An alternative way to capture transcriptome dynamics is to use RNA velocity, which is based on the relationship between matured and unmatured transcripts (i.e., with unspliced introns) in the same cell. If there are relatively more unspliced transcripts in a cell, the gene is under upregulation, and vice versa. Jointly quantifying the ratio between matured and unmatured transcripts, and the gene expression changes during status changes, the direction of cell transition can be thus determined [192]. This rationale has been realized in the first RNA velocity method Velocyto [210], and improved in the follow-up method scVelo, where a likelihood-based dynamical model was adopted [211]. Furthermore, recently developed methods [212, 213] have combined RNA velocity with trajectory inference, resulting in directed trajectory inference independent of prior knowledge. For instance, CellRank takes advantage of both the robustness of trajectory inference and the directional information from RNA velocity, enabling the detection of previously unknown trajectories and cell states [212]. CellPath is another method integrating single-cell gene expression dynamics and RNA velocity information for trajectory inference [213].

Different strategies and approaches developed for regulon inference and TF activity prediction with scRNA-seq. To achieve regulon and TF activity prediction, the TF databases and TF-target databases are important resources, and the computational strategies include co-expression gene module identification, dynamic and stochastic modeling of TF versus target expression changes, and application of machine learning approaches. TF transcription factor, scRNA-seq single-cell RNA sequencing, AnimalTFDB Animal Transcription Factor DataBase, Cistrome DB Cistrome Data Browser, WGCNA weighted gene co-expression network analysis, SCENIC single cell regulatory network information and clustering, TRRUST transcriptional regulatory relationships unravelled by sentence-based text-mining

Despite many methods developed for gene regulation analysis based on scRNA-seq, a rigorous judgment on the inferred results needs to be made, due to the complexity of transcriptional regulation and the insufficient information provided by scRNA-seq data. Performing validation experiments may make the inferred results more solid [253, 254].

Metabolism is at the core of all biological processes, and metabolic dysregulation is a hallmark of many diseases including cancer, diabetes, and cardiovascular disease [255]. Although single-cell metabolomics technologies are under rapid development, they are now too premature for large-scale applications [256]. Instead, metabolic analysis based on single-cell transcriptomics is a promising alternative approach. For example, researchers may use scRNA-seq to monitor the gene expression changes of key metabolic genes under different treatments [257] or during important physiological/pathological processes [258].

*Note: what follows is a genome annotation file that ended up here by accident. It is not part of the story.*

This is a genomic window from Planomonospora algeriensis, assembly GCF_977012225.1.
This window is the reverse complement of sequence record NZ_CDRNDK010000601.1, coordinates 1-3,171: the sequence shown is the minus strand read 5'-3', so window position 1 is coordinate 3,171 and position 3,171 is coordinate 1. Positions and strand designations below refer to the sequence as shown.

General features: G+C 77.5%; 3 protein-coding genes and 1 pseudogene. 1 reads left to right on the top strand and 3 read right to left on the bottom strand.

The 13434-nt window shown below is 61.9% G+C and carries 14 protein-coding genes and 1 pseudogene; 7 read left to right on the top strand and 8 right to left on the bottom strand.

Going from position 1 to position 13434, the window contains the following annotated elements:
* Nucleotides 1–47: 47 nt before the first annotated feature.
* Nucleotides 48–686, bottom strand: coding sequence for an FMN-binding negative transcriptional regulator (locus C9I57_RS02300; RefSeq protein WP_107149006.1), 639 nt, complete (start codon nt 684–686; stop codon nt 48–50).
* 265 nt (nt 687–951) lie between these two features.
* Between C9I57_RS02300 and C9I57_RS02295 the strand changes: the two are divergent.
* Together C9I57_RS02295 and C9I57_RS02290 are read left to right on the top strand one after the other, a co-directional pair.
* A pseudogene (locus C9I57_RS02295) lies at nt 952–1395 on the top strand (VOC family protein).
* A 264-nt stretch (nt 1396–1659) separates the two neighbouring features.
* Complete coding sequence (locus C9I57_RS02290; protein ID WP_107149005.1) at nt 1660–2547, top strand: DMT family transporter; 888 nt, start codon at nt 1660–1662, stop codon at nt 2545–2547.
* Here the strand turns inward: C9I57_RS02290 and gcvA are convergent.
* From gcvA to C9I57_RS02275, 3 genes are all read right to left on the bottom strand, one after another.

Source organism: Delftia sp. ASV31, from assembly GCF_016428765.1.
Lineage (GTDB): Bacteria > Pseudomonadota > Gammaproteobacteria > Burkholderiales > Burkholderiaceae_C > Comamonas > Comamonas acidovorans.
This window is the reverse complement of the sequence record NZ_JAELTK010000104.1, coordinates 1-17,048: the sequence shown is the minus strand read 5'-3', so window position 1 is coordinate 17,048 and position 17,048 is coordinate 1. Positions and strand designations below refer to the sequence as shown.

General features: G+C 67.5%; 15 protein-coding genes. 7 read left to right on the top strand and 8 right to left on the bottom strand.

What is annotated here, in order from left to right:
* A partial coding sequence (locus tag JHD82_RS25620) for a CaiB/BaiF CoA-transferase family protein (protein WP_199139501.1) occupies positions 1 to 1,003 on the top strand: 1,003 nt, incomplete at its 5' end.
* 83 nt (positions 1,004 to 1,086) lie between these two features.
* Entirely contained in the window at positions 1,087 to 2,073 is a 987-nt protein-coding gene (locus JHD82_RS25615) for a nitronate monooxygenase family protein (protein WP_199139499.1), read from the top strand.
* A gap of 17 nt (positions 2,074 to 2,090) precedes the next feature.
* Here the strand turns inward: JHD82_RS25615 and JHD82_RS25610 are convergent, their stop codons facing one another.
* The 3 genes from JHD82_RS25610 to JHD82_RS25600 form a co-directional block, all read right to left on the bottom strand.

Focusing on single-cell transcriptomics, we have reviewed almost all respects of typical analysis of scRNA-seq data, ranging from QC, basic data processing, to high-level analysis including trajectory inference, CCC estimation and metabolic analysis. To facilitate researchers conducting the analysis on their data, we have constructed an online software/script repertoire for these analysis steps, and will keep it updated to cover more research scenarios. We also offer a step-by-step command line interface (CLI) for wrapping up the R and Python scripts for scRNA-seq analysis. The step-wise commands can be flexibly combined and tailored for specific applications due to the diversity on scientific questions and experimental design. Moreover, incorporating cutting-edge technologies, the analysis steps reviewed above may not cover every specifically required task. Indeed, additional analysis pipeline ( -NJMU/scPolylox) was necessary to process the scRNA-seq data for identifying Polylox transcript variants in lineage tracing [267].

Previous research has classified the downstream scRNA-seq data analysis methods into cell-level and gene-level analysis [56], which is intuitive and helpful for understanding. While cell-level analysis is typically concerned with the cell composition of given tissues or samples, gene-level analysis focuses on gene expression differences and heterogeneity. As a result, cell clustering for subpopulation identification, trajectory analysis, and CCC inference are examples of cell-level analysis, whereas differential expression, functional enrichment analysis, regulon inference, and metabolic flux analysis are primarily concerned with gene-level information. In contrast to bulk RNA-seq, single-cell RNA-seq allows for cell-level analysis with unprecedented accuracy and throughput, which in turn inspires a few types of gene-level analysis, such as marker gene identification and gene expression dynamics along inferred trajectories.